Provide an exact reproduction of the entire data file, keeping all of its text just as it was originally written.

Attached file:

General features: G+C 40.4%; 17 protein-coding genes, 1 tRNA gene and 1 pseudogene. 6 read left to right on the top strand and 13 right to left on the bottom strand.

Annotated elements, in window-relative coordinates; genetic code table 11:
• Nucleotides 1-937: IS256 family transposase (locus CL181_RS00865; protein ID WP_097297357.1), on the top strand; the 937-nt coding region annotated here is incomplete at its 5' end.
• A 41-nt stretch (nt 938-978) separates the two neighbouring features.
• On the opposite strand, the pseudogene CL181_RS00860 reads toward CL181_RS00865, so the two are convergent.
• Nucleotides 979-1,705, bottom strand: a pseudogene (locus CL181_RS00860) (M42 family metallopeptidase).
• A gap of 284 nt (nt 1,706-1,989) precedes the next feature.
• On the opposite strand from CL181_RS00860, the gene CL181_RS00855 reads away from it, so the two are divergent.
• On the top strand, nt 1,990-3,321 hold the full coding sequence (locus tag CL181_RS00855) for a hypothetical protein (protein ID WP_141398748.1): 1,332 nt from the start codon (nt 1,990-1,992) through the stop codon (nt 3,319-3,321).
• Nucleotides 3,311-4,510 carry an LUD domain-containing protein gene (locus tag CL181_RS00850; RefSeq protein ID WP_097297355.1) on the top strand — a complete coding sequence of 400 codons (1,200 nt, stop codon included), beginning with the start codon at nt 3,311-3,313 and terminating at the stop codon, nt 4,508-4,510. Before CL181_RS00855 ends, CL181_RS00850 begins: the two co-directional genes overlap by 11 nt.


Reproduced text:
General features: G+C 40.4%; 17 protein-coding genes, 1 tRNA gene and 1 pseudogene. 6 read left to right on the top strand and 13 right to left on the bottom strand.

Annotated elements, in window-relative coordinates; genetic code table 11:
• Nucleotides 1-937: IS256 family transposase (locus CL181_RS00865; protein ID WP_097297357.1), on the top strand; the 937-nt coding region annotated here is incomplete at its 5' end.
• A 41-nt stretch (nt 938-978) separates the two neighbouring features.
• On the opposite strand, the pseudogene CL181_RS00860 reads toward CL181_RS00865, so the two are convergent.
• Nucleotides 979-1,705, bottom strand: a pseudogene (locus CL181_RS00860) (M42 family metallopeptidase).
• A gap of 284 nt (nt 1,706-1,989) precedes the next feature.
• On the opposite strand from CL181_RS00860, the gene CL181_RS00855 reads away from it, so the two are divergent.
• On the top strand, nt 1,990-3,321 hold the full coding sequence (locus tag CL181_RS00855) for a hypothetical protein (protein ID WP_141398748.1): 1,332 nt from the start codon (nt 1,990-1,992) through the stop codon (nt 3,319-3,321).
• Nucleotides 3,311-4,510 carry an LUD domain-containing protein gene (locus tag CL181_RS00850; RefSeq protein ID WP_097297355.1) on the top strand — a complete coding sequence of 400 codons (1,200 nt, stop codon included), beginning with the start codon at nt 3,311-3,313 and terminating at the stop codon, nt 4,508-4,510. Before CL181_RS00855 ends, CL181_RS00850 begins: the two co-directional genes overlap by 11 nt.